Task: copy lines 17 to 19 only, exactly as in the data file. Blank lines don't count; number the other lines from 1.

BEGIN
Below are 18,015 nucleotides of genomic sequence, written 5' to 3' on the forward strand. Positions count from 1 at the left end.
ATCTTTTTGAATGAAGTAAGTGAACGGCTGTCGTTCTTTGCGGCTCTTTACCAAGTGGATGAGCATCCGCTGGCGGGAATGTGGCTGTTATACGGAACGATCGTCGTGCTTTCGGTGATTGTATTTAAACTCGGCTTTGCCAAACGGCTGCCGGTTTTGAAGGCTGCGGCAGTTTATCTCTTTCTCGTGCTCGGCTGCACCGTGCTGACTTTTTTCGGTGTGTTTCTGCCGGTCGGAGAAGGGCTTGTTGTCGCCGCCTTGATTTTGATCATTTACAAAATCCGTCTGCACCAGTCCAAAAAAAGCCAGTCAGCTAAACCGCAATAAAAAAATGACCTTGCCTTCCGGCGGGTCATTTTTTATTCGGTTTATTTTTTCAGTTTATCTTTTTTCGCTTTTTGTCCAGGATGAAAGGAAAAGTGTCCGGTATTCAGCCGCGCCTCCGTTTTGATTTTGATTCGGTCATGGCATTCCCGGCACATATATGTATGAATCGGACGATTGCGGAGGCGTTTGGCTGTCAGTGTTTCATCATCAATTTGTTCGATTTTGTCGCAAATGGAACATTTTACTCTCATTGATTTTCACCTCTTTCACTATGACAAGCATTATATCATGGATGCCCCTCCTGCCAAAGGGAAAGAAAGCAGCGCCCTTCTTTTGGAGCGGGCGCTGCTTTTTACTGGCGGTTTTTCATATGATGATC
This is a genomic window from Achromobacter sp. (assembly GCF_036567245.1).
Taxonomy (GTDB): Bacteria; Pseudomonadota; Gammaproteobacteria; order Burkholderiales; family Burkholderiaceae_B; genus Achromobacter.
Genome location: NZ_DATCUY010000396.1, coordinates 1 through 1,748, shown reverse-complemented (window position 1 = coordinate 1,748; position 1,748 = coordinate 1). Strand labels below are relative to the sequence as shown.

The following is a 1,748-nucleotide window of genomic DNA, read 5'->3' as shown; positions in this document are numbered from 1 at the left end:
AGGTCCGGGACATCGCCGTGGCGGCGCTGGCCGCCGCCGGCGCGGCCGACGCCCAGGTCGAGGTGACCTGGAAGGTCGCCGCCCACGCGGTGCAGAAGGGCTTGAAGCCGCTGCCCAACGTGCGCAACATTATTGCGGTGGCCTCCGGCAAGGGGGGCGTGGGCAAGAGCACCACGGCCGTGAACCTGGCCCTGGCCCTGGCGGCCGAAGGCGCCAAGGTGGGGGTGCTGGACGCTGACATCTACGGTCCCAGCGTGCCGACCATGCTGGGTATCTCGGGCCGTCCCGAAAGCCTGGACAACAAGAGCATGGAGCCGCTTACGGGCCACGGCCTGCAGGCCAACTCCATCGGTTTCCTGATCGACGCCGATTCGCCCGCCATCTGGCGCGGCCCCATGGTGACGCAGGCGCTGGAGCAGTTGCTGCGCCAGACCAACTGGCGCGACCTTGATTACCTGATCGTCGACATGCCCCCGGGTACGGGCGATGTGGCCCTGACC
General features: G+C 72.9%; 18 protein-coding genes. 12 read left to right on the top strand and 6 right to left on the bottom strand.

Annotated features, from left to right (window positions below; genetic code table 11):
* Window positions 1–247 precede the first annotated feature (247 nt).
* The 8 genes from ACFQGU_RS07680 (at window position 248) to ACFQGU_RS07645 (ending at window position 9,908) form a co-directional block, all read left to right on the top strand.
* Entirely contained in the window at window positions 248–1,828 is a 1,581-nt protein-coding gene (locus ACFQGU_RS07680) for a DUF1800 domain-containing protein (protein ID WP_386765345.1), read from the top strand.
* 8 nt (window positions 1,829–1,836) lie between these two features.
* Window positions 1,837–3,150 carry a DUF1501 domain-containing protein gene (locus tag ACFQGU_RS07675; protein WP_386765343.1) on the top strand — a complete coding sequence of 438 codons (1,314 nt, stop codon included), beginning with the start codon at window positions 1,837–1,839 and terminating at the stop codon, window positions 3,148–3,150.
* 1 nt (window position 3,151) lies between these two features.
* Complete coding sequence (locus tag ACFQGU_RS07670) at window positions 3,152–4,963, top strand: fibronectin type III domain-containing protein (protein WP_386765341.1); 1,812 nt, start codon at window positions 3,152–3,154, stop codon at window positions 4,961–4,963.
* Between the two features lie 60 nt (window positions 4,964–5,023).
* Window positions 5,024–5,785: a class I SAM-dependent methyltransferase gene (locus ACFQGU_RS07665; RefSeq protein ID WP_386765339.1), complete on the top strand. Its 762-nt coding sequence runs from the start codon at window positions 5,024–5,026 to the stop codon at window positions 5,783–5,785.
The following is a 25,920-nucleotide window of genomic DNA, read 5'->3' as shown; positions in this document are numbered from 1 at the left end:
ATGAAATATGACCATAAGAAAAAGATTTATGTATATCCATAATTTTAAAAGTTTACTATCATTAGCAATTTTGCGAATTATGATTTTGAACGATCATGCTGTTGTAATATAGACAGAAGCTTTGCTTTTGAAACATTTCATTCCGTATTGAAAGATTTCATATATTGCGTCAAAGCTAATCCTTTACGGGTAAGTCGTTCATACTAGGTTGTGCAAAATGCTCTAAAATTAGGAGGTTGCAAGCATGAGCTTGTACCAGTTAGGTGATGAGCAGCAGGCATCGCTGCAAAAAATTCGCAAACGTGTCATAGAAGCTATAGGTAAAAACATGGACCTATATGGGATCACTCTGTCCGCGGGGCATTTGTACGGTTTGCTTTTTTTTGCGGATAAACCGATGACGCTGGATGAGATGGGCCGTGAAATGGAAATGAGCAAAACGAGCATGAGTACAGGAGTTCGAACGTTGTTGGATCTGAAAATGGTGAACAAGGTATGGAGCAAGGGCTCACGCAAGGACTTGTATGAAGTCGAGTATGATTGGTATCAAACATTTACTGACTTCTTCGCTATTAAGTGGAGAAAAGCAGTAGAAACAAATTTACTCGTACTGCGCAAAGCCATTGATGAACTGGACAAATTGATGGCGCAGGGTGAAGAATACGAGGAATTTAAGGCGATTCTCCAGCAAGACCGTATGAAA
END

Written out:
* Between the two features lie 60 nt (window positions 4,964–5,023).
* Window positions 5,024–5,785: a class I SAM-dependent methyltransferase gene (locus ACFQGU_RS07665; RefSeq protein ID WP_386765339.1), complete on the top strand. Its 762-nt coding sequence runs from the start codon at window positions 5,024–5,026 to the stop codon at window positions 5,783–5,785.
The following is a 25,920-nucleotide window of genomic DNA, read 5'->3' as shown; positions in this document are numbered from 1 at the left end: